It is important to mention the choice of functions that you can choose for aggregate functions is a lot more than just count(). Here is a sample of what is available with Visual Expression Builder (syntax is case sensitive):

Configuring aggregate function using Visual Expression Builder
Figure 17: Configuring aggregate function using Visual Expression Builder

Adding sink to write down results

To write down data stream we need a sink at the end of the data flow. Click on the plus sign next to the aggregate transformation and choose sink from the drop-down list (under destinations) as shown below:

Adding Sink after aggregate transformation
Figure 18: Adding Sink after aggregate transformation

Now we need to configure our destination (sink). Name it SinkCustomerOrders and leave incoming stream as AgrCustomersOders. Select Sink_CustomerOrders as the sink dataset. I will leave save policy as "overwrite" to avoid possible conflicts during debug.

Sink configuration in Azure Data Factory
Figure 19: Sink configuration

Select the Mapping tab to map out the stream to the destination. With auto mapping on, you should not need to change anything here.

Mapping sink to destination table
Figure 20: Mapping sink to destination table

Remember to validate and publish the data flow to not lose your progress.

Add Data Flow to ADF Pipeline

To use the data flow transformation, we need to add it to the pipeline. As already mentioned in the beginning, we will be using an empty pipeline for this tip. From pipeline activities select Data Flow (category Move & Transform).

Adding Data Flow activity to pipeline
Figure 21: Adding Data Flow activity to pipeline

A dialog box (Adding Data Flow) will appear on the right side. Select "Use Existing Data Flow" and select the data flow you have created.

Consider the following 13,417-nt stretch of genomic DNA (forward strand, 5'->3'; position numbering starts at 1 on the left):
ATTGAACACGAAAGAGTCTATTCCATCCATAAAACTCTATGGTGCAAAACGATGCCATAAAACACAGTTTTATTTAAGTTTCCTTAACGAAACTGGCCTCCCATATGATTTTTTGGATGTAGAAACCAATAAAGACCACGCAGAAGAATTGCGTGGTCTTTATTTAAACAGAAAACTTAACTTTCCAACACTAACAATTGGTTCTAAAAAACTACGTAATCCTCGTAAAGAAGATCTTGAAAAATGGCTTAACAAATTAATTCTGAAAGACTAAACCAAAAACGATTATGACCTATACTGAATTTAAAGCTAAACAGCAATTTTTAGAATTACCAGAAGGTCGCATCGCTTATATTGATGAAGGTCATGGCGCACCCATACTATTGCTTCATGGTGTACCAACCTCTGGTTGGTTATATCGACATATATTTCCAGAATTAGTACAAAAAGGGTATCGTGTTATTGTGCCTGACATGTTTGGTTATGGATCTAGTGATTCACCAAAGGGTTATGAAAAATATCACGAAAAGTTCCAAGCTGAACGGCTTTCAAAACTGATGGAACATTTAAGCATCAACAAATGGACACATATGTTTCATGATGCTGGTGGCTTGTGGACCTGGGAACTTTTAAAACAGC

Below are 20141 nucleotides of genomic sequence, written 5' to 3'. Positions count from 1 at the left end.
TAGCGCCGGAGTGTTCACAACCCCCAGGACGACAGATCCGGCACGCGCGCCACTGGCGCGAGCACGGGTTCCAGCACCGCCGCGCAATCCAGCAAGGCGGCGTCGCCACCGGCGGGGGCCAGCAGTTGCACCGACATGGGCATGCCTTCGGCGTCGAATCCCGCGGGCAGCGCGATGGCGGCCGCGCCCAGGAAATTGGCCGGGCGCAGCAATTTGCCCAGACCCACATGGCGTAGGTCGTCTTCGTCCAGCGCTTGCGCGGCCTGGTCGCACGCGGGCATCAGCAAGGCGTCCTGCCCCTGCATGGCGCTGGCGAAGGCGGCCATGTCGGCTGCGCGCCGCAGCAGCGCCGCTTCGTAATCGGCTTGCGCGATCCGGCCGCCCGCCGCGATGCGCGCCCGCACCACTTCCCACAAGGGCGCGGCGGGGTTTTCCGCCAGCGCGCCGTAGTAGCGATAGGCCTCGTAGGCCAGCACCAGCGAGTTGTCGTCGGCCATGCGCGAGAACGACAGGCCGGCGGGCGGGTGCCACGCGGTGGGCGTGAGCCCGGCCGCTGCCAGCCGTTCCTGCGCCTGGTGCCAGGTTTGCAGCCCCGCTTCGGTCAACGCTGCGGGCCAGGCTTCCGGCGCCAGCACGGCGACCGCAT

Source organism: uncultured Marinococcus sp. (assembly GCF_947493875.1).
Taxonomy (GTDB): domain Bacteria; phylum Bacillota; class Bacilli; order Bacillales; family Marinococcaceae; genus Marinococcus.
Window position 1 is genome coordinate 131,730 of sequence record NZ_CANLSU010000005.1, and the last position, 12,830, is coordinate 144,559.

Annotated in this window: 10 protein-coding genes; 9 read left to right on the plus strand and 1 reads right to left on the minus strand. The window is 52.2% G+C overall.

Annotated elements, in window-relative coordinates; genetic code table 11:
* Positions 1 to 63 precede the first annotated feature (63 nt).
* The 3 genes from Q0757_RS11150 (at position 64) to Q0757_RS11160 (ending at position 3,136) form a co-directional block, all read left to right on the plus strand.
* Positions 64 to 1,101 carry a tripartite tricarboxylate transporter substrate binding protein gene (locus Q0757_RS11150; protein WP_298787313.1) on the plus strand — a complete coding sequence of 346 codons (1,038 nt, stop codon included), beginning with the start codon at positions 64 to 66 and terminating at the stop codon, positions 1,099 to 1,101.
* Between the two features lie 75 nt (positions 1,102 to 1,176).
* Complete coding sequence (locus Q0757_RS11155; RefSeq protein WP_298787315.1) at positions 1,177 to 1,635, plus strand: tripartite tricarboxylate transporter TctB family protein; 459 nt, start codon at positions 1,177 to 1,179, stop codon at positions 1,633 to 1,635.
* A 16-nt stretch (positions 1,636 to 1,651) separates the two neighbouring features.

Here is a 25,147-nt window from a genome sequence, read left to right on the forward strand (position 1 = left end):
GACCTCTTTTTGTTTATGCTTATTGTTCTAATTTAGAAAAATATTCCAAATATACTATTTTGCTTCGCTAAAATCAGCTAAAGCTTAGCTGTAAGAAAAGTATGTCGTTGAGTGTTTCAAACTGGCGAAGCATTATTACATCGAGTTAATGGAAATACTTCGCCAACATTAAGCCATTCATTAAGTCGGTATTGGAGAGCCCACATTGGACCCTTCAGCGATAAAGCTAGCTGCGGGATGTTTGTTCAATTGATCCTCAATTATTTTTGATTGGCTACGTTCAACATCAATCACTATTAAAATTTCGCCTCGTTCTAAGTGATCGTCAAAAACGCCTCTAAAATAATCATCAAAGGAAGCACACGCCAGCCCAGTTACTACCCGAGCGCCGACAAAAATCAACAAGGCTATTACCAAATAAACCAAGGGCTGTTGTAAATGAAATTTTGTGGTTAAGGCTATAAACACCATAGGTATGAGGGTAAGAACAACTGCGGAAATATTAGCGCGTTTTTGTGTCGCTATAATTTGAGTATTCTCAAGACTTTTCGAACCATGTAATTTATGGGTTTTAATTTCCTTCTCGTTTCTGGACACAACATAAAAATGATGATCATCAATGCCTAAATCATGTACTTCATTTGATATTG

Adding Data Flow using existing data Flow
Figure 22: Adding Data Flow using existing data Flow

Click on finish button on the bottom right after you have selected the correct data flow. This will add the data flow transformation to the pipeline. Name the new pipeline object ds_mssqltip_001.

Naming Data Flow activity in the pipeline
Figure 23: Naming Data Flow activity in the pipeline

For data flow transformation to work, Linked service under the settings tab must be configured. You will need the Azure Databrick service now. I have used a free 14 days trial service available from Microsoft for this article. Test the connection to make sure the credentials are working. Then publish the pipeline to save your progress.

Configuring Databrick linked service
Figure 24: Configuring Databrick linked service

The dataflow pipeline is now available for debug and running.

Running Data Flow Pipeline

To test that the pipeline is working, click on debug. You should see an execution process starting with Pipeline Run ID.

Running Data Flow pipeline
Figure 25: Running Data Flow pipeline

Click inspect process to investigate the details of execution.

Inspecting Data Flow while it is running
Figure 26: Inspecting Data Flow while it is running

Azure Notification center will indicate if the pipeline is running:

Azure Notification center
Figure 27: Azure Notification center

Once execution is complete, you will get a notification in your Azure Portal. Below you will find an example of a successful run:

Successful completion of Data Flow in ADF
Figure 28: Successful completion of Data Flow

From start to end of execution it may take a few minutes before it is all done. Speed depends on the service tier of your Databricks.

Next Steps


Last Updated: 2019-03-29


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About the author
MSSQLTips author Semjon Terehhov Semjon Terehhov is a BI Architect and Manager at BDO Business Analytics in Norway with a masters degree from University of Oxford.